Paul Wong, Lisa Watt, “What Types of Reminiscence Are Associated With Successful Aging? Psychology and Aging” 1991, Vol .6, No. 2, 272-279 The American Psychological Association. Inc. 0882-7974/91/S3.00. (Full Text)
Paul Wong, “Personal Meaning and Successful Aging” Canadian Psychology / Psychologie Canadienne, 1989, 30:3. (Full Text)
Dan Songa, Qin Shena, Tu-Zhen Xub, Qiu-Hua Suna, “Effects of group reminiscence on elderly depression: A meta-analysis” International Journal of Nursing Sciences Volume 1, Issue 4, December 2014, Pages 416–422. (Full Text)
David Haber “Life Review: Implementation, Theory, Research, and Therapy” Int’l. J. Aging and Human Development, Vol. 63(2) 153-171, 2006. (Full Text)
Harvey Max Chochinov, et al. “Dignity Therapy: A Novel Psychotherapeutic Intervention for Patients Near the End of Life” Journal of Clinical Oncology August 20, 2005 vol. 23no. 24 5520-5525. (Full Text)
Faika Zanjani, et al. “Memory Banking: A Life Story Intervention for Aging Preparation and Mental Health Promotion” J Aging Health March 2015 27: 355-376, first published on September 19, 2014. (Full Text)
Shelley Johns, “Translating Dignity Therapy into Practice: Effects and Lessons Learned” Omega (Westport) August 2013 67: 135-145. (Full Text)
Tatsuo Akechi “Psychotherapy for Depression Among Patients with Advanced Cancer” Jpn. J. Clin. Oncol. (2012) 42 (12):1113-1119.doi: 10.1093/jjco/hys152. (Full Text)
Robert E. Enck, “Dignity” American Journal of Hospital Palliative Care. February 2012 vol. 29 no. 1 5-6. (Full Text)
The Queen’s Nursing Institute Scotland “Living well with dementia: enhancing dignity and quality of life, using a novel intervention, Dignity Therapy” Institutions involved: University of Nottingham; NHS Tayside, NHS Grampian. (Abstract)
(Article Found on Page 59) Ernst Bohlmeijer Filip Smit Pim Cuijpers “Effects of reminiscence and life-review on latelife depression: A meta-analysis” International Journal of Geriatric Studies (2003), 18: 1088-1094. (Full Text)
Michael H. Beechem, Cybil Anthony, James Kurtz “A Life Review Interview Guide: A Structured Systems Approach to Information Gathering” The International Journal of Aging and Human Development 46(1):25-44 · December 1997. (Full Text) Source: PubMed (free for care providers)
Gary T. Reker, James E. Birren, and Cheryl Svensson “Self-Aspect Reconstruction through Guided Autobiography: Exploring Underlying Processes” The International Journal of Reminiscence and Life Review 2014 The Authors 2014, Volume 2, Issue 1, pp. 1-15. (Full Text)
The Legacy Project is an independent, big-picture research, learning, and social innovation group that works across generations.
Drawing on the natural and social sciences, our YOU 177 global initiative is about building 7-Generation communities.
The Legacy Project’s three banner programs reflect the three levels of legacy. LifeDreams explores personal development and creating your life. Across Generations explores our connections with others, and encourages closer relationships between generations. Our World explores how each of us can help change the world to address issues like building stronger communities and caring for the environment.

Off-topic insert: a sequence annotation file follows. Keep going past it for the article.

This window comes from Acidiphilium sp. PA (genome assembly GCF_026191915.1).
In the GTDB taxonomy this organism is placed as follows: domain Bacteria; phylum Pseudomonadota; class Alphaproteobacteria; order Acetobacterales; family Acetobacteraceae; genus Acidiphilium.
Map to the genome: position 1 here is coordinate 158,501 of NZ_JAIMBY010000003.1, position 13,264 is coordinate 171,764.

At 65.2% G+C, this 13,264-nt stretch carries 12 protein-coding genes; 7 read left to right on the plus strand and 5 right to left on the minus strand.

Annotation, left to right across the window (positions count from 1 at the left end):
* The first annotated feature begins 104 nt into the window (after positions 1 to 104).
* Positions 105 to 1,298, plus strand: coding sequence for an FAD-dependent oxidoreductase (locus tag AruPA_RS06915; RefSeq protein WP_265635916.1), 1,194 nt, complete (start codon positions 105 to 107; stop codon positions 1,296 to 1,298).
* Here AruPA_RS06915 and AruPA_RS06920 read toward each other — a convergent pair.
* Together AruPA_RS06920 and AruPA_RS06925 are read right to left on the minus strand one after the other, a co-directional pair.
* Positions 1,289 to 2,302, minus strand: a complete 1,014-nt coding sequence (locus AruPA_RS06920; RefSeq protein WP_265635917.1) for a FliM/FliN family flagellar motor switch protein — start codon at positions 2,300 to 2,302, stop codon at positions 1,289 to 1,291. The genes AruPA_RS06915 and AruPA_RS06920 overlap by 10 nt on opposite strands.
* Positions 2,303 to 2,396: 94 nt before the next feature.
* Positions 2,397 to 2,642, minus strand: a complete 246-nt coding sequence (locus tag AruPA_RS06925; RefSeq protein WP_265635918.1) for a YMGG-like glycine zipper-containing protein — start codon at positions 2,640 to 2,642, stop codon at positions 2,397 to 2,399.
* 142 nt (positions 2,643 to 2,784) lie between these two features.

The Birren Center brings together people from diverse backgrounds. It is committed to research and enriching lives through writing and sharing the Guided Autobiography experience with others.
The program provides opportunities for education, training, research and dissemination of information to professionals and others engaged in the fields of life review, life story writing, and aging. Cheryl Svensson, Ph.D. worked closely with Dr. Birren for nearly 20 years and is the Director of the Birren Center.
The International Institute for Reminiscence and Life Review (IIRLR) brings together participants to further define reminiscence and life review as an interdisciplinary field of study in the areas of practice, research, education, volunteer and individual application.
Dignity, Kindness, and Respect: These core values of health care must be safeguarded in our time-pressured world. Dignity in Care provides practical ideas and tools to support a culture of compassion and respect throughout the health care system.
Dignity in Care is based on 15 years of study by Dr. Harvey Max Chochinov and the Manitoba Palliative Care Research Unit, in collaboration with progressive researchers from Australia, England and the United States.
They have found that:
People working in health care can have a huge influence on the dignity of those who use health care services, which in turn can improve the patient experience and increase satisfaction with health care.
Good communication is an essential ingredient for providing the best quality of health care and patient safety.
Other researchers have found that better interactions between those who provide and use health care can result in better health outcomes for patients and improved job satisfaction for those who work in health care.
These findings show the importance of making dignity a conscious goal of health care, particularly at the bedside.
Listening to audio articles from this website can be an excellent way to inspire others to explore and share their own life story.
StoryCorps’ mission is to preserve and share humanity’s stories in order to build connections between people and create a more just and compassionate world.
We do this to remind one another of our shared humanity, to strengthen and build the connections between people, to teach the value of listening, and to weave into the fabric of our culture the understanding that everyone’s story matters. At the same time, we are creating an invaluable archive for future generations.